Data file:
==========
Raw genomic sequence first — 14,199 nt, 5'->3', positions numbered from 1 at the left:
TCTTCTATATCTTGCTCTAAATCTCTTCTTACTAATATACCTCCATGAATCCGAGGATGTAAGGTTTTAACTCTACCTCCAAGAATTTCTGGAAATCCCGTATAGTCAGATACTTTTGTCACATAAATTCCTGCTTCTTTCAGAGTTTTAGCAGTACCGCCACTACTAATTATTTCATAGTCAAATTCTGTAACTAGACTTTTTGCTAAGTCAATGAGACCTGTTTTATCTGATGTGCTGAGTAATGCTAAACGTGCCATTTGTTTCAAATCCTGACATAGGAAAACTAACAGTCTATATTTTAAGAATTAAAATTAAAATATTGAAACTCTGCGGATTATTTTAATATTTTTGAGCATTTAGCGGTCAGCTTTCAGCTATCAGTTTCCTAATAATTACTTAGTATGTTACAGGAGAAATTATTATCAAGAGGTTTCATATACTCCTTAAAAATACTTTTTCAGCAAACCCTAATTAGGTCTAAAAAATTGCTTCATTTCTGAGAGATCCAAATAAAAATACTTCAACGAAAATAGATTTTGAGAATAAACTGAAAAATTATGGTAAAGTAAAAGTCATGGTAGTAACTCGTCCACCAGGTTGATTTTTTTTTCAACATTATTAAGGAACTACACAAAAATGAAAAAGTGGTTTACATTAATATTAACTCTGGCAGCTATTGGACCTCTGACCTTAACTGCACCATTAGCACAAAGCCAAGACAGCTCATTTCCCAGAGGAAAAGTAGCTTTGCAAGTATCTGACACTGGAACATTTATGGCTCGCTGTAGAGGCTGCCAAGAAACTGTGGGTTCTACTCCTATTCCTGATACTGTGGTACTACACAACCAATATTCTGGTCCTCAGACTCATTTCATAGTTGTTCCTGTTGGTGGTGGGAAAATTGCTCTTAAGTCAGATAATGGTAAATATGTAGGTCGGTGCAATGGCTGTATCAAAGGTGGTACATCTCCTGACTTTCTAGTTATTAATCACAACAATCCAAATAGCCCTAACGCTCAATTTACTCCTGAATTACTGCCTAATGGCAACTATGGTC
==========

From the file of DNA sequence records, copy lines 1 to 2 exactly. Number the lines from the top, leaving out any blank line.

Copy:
Raw genomic sequence first — 14,199 nt, 5'->3', positions numbered from 1 at the left:
TCTTCTATATCTTGCTCTAAATCTCTTCTTACTAATATACCTCCATGAATCCGAGGATGTAAGGTTTTAACTCTACCTCCAAGAATTTCTGGAAATCCCGTATAGTCAGATACTTTTGTCACATAAATTCCTGCTTCTTTCAGAGTTTTAGCAGTACCGCCACTACTAATTATTTCATAGTCAAATTCTGTAACTAGACTTTTTGCTAAGTCAATGAGACCTGTTTTATCTGATGTGCTGAGTAATGCTAAACGTGCCATTTGTTTCAAATCCTGACATAGGAAAACTAACAGTCTATATTTTAAGAATTAAAATTAAAATATTGAAACTCTGCGGATTATTTTAATATTTTTGAGCATTTAGCGGTCAGCTTTCAGCTATCAGTTTCCTAATAATTACTTAGTATGTTACAGGAGAAATTATTATCAAGAGGTTTCATATACTCCTTAAAAATACTTTTTCAGCAAACCCTAATTAGGTCTAAAAAATTGCTTCATTTCTGAGAGATCCAAATAAAAATACTTCAACGAAAATAGATTTTGAGAATAAACTGAAAAATTATGGTAAAGTAAAAGTCATGGTAGTAACTCGTCCACCAGGTTGATTTTTTTTTCAACATTATTAAGGAACTACACAAAAATGAAAAAGTGGTTTACATTAATATTAACTCTGGCAGCTATTGGACCTCTGACCTTAACTGCACCATTAGCACAAAGCCAAGACAGCTCATTTCCCAGAGGAAAAGTAGCTTTGCAAGTATCTGACACTGGAACATTTATGGCTCGCTGTAGAGGCTGCCAAGAAACTGTGGGTTCTACTCCTATTCCTGATACTGTGGTACTACACAACCAATATTCTGGTCCTCAGACTCATTTCATAGTTGTTCCTGTTGGTGGTGGGAAAATTGCTCTTAAGTCAGATAATGGTAAATATGTAGGTCGGTGCAATGGCTGTATCAAAGGTGGTACATCTCCTGACTTTCTAGTTATTAATCACAACAATCCAAATAGCCCTAACGCTCAATTTACTCCTGAATTACTGCCTAATGGCAACTATGGTC